Thursday, October 12, 2017

Go up the Blue Ridge Parkway NOW!

    On Saturday, October 7, I gave an evening slide presentation and talk at the Julian Price Park amphitheater.  The beautiful park with a 47 acre lake is at milepost 297 of the Blue Ridge Parkway.  Elevation, something like 3400 feet.  The presentation was not particularly well attended, but it was worth the trip, nonetheless. Afterward I camped overnight, sleeping in my 4Runner, parked in the drive of an RV spot.  Oak trees kept dropping acorn bombs on my roof and that made it hard to stay asleep. They sounded like bombs, or rather gunshots. At about midnight, I moved the vehicle to the empty neighboring campsite where the acorns fell less frequently.  

      On the way to the event, I drove up the parkway from Asheville, stopping at likely gaps to see if monarchs used them to cross the ridges.  The absolutely best place was the Ridge Junction Overlook.  This overlook is about 100 yards north of the entrance to Mt. Mitchell State Park. It has a fantastic long view and I counted 20 monarchs in half an hour, most sailing over.  As the temperature warmed, other monarchs stopped to feed on the violet asters along the parking area.  Before I left, I did a spot count and got 15.  I will definitely be including this location in the 2018 edition of my guide.  Further north I counted six at the Bald Knob Parking Area, five on the private land adjacent to Gooch Gap, and two in the meadow at the turnoff to Linville Falls Visitor's center.  (I will add milepost numbers later.)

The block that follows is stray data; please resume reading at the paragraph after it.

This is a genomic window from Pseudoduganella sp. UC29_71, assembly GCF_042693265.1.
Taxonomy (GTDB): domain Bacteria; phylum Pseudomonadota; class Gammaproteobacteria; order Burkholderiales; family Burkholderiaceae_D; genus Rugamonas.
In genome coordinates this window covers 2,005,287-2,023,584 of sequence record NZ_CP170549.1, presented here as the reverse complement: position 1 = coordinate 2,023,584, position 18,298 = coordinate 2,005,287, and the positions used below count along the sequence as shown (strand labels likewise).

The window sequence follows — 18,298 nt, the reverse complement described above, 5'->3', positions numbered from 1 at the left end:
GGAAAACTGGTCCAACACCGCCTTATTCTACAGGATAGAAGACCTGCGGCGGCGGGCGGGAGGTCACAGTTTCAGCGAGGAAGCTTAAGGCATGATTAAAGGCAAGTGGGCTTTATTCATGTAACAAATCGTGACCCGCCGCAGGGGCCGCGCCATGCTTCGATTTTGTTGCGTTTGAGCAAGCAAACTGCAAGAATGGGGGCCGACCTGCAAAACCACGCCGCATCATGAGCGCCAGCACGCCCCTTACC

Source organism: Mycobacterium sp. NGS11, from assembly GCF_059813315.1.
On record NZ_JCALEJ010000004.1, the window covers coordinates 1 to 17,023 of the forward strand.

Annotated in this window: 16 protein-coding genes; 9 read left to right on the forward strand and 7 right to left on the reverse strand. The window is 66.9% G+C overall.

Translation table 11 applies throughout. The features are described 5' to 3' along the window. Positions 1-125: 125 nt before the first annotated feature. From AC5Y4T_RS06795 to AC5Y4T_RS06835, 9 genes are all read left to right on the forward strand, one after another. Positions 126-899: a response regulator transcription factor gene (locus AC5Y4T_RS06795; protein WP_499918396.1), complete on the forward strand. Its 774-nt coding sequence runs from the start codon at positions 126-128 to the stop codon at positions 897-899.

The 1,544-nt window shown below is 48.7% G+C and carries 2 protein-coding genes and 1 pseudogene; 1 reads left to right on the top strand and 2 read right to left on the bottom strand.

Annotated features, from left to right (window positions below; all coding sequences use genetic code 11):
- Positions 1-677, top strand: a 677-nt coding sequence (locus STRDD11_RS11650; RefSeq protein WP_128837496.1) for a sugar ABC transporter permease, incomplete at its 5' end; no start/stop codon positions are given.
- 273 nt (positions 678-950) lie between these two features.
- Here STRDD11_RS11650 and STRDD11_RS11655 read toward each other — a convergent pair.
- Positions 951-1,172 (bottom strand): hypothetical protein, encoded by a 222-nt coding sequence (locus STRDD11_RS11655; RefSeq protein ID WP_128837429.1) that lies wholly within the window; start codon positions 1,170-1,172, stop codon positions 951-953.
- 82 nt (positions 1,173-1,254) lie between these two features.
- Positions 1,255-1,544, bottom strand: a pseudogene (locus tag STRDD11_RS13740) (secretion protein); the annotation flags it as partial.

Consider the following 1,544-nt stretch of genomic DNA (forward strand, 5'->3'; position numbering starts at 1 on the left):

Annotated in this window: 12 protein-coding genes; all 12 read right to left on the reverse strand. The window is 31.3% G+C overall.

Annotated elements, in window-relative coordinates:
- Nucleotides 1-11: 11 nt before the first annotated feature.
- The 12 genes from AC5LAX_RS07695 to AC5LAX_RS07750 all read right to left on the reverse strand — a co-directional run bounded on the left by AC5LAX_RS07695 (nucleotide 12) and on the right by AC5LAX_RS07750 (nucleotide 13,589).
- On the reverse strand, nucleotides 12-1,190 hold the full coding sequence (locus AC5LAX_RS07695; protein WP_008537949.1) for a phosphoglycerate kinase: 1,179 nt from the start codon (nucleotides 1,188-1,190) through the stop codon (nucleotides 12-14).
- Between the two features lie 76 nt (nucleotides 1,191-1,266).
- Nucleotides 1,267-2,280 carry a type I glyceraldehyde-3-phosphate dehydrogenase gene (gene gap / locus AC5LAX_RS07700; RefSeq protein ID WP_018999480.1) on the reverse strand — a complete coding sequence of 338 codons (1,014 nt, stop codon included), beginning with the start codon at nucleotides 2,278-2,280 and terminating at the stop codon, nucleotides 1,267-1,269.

So, get up on the parkway and look for monarch butterflies.  The migration will not last much longer!

      I plan to create a YouTube video of the slide presentation, which itself contains videos of monarch life cycle transitions. I learned quite a bit during the preparation of the presentation, in particular something of the natural and culture history of milkweed and the overwintering monarch population in California.  Mexico has 12 known sites, but CA has 400!

      Oh, and why did the government buy milkweed pods in the 1940s?  To make life vests from the floss (the silk) for the war effort. More later.

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